Te’o-Nesheim Has “Passion” to Help the Team

Daniel Te’o-Nesheim will have something specific to be thankful for on Thursday, an anniversary that has led to a second chance in his NFL career.

It was November 22 of last year when Te’o-Nesheim was signed directly off Philadelphia’s practice squad to the Buccaneers’ active roster.  He would go on to play in just one game over the next six weeks, and thus it wasn’t a roster move that many Buc fans likely gave much thought as the disappointing 2011 season was coming to an end.  Tampa Bay made a rather large amount of moves on its defensive line in the second half of that season, thanks to a rash of injuries, and most of the other newcomers proved to be short-time Buccaneers.

However, not only has Te’o-Nesheim stuck around, but he has emerged as a rather valuable asset on the Buccaneers’ defense, something the Eagles might have envisioned for themselves when they drafted him in the third round in 2010.  When 2011 first-rounder Adrian Clayborn, the Bucs’ sack leader a year ago, was lost for the season with a knee injury in Week Four, it was Te’o-Nesheim who emerged as the “next man up.”

And the 25-year-old former Washington Husky, known mostly as “Te’o” in the Bucs’ locker room, has been something of a revelation in his new role.  He is certainly not the focal point on a defensive line that also features Michael Bennett (7.0 sacks) and the emergent DT duo of Gerald McCoy and Roy Miller, but neither is he just a space filler.  Since stepping in for Clayborn in the middle of that Week Four game, Te’o-Nesheim has contributed 27 tackles, two sacks, four tackles for loss and five quarterback hits.  This past Sunday in Charlotte he recorded a career-high seven stops, including one for a loss, and also contributed a hit on Panthers QB Cam Newton.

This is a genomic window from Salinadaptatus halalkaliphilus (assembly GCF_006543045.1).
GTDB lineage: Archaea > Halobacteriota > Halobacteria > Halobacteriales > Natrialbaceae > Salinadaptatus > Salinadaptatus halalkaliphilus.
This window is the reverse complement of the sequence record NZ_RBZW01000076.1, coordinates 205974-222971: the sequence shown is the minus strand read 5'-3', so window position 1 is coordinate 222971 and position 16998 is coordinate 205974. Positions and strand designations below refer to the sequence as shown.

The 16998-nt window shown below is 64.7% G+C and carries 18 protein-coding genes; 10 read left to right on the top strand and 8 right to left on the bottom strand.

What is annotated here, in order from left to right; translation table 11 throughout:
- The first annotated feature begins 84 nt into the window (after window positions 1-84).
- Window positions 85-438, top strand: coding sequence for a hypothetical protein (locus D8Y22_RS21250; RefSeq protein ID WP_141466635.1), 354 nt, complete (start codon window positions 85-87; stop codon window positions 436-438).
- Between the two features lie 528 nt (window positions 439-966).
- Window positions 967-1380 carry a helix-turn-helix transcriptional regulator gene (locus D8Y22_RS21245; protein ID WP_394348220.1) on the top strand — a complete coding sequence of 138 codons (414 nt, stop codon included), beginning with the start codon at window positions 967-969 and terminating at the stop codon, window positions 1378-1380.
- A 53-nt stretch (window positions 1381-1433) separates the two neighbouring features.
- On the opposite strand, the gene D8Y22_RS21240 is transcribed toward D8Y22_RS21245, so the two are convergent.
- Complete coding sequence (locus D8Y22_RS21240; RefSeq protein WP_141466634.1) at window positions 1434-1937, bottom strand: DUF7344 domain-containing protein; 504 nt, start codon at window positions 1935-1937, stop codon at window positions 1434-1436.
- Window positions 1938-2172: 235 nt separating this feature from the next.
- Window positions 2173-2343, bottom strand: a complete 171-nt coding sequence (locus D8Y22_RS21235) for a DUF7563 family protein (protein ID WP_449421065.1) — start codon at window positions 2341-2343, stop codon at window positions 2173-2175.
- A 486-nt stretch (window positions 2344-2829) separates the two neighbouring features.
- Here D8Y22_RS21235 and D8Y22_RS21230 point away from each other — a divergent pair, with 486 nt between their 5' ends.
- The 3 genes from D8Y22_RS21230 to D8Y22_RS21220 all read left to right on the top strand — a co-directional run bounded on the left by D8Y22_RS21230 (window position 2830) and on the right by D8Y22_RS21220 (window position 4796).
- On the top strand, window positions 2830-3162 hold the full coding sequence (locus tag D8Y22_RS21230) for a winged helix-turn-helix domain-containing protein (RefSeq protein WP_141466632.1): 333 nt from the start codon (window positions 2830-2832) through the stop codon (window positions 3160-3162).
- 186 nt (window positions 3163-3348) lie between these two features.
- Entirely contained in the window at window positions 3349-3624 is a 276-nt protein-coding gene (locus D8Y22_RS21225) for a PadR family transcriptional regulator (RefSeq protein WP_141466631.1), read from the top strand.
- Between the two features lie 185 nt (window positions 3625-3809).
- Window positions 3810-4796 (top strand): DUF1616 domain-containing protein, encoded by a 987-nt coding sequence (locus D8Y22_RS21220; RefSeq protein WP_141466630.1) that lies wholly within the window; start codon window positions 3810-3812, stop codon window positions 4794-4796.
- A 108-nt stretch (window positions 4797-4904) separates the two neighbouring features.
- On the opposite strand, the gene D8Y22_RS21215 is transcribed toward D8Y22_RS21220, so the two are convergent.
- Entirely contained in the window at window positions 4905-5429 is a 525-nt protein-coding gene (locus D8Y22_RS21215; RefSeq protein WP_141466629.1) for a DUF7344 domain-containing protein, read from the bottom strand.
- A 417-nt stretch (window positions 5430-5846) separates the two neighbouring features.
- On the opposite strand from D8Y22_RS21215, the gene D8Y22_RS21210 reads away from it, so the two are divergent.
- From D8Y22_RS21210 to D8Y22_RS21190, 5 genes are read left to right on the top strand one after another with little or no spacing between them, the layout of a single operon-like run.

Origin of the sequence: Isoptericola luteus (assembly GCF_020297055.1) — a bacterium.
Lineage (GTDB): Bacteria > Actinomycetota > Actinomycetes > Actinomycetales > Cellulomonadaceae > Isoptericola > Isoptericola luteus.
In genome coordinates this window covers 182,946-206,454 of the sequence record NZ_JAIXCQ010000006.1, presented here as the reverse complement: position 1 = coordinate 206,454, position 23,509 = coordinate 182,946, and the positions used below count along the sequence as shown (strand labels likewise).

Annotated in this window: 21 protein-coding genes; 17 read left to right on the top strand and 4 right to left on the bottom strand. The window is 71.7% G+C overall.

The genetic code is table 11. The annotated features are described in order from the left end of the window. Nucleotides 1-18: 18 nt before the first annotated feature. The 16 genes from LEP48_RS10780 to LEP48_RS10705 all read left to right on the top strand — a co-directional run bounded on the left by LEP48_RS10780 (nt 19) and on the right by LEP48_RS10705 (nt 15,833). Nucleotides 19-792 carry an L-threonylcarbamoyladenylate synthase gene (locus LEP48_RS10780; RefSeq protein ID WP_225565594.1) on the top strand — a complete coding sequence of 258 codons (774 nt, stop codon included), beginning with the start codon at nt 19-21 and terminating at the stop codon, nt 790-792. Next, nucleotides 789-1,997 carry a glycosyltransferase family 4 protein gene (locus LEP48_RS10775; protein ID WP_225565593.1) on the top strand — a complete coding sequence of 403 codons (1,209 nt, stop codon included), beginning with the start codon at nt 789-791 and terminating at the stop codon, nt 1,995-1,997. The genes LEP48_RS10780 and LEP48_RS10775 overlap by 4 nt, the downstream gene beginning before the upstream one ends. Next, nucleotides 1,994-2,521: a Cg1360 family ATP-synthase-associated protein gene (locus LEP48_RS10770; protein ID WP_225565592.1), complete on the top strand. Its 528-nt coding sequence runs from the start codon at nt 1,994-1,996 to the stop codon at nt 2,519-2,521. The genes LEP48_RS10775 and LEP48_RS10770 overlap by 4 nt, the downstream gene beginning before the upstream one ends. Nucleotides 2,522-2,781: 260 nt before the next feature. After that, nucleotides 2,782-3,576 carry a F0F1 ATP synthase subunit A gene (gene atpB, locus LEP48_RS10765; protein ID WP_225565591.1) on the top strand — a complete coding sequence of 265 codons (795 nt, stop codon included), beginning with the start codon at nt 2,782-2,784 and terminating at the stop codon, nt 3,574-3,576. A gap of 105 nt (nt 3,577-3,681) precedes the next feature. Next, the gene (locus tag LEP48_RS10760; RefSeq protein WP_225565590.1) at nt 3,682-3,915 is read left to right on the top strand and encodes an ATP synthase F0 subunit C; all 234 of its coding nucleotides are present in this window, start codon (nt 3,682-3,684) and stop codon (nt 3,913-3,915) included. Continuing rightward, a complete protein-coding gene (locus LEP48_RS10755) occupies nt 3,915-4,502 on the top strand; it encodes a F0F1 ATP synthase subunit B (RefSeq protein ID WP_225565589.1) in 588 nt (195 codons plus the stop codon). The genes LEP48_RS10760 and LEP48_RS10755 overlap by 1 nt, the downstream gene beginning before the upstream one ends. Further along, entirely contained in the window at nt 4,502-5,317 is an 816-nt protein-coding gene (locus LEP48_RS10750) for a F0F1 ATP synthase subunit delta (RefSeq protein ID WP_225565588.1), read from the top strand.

Te’o-Nesheim’s linemates appreciate not only the production he has brought but how much effort he puts into both his preparation and his snaps on game day.

“Te’o has been great for us, man,” said McCoy.  “He’s a hard-worker and he hates making mistakes.  That’s what I love about him.  He gets so down on himself when he makes mistakes and we have to tell him, ‘Don’t get down, just fix it.’  But his passion about doing things right and doing everything he can to help this team, that’s what I love.”

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